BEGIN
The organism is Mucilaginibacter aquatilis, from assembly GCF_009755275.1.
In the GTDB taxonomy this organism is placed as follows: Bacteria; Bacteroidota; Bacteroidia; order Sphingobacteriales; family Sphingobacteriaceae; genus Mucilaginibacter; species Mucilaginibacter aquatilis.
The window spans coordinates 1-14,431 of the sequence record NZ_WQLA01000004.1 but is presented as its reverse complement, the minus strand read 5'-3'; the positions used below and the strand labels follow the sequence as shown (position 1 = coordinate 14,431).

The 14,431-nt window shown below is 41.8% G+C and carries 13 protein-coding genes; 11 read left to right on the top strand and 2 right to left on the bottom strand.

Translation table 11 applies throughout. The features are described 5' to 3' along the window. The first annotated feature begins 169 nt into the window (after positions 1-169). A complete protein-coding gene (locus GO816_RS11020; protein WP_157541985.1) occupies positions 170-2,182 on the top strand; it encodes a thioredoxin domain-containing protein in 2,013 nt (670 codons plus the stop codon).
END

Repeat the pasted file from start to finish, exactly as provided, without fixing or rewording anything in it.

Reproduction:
The organism is Mucilaginibacter aquatilis, from assembly GCF_009755275.1.
In the GTDB taxonomy this organism is placed as follows: Bacteria; Bacteroidota; Bacteroidia; order Sphingobacteriales; family Sphingobacteriaceae; genus Mucilaginibacter; species Mucilaginibacter aquatilis.
The window spans coordinates 1-14,431 of the sequence record NZ_WQLA01000004.1 but is presented as its reverse complement, the minus strand read 5'-3'; the positions used below and the strand labels follow the sequence as shown (position 1 = coordinate 14,431).

The 14,431-nt window shown below is 41.8% G+C and carries 13 protein-coding genes; 11 read left to right on the top strand and 2 right to left on the bottom strand.

Translation table 11 applies throughout. The features are described 5' to 3' along the window. The first annotated feature begins 169 nt into the window (after positions 1-169). A complete protein-coding gene (locus GO816_RS11020; protein WP_157541985.1) occupies positions 170-2,182 on the top strand; it encodes a thioredoxin domain-containing protein in 2,013 nt (670 codons plus the stop codon).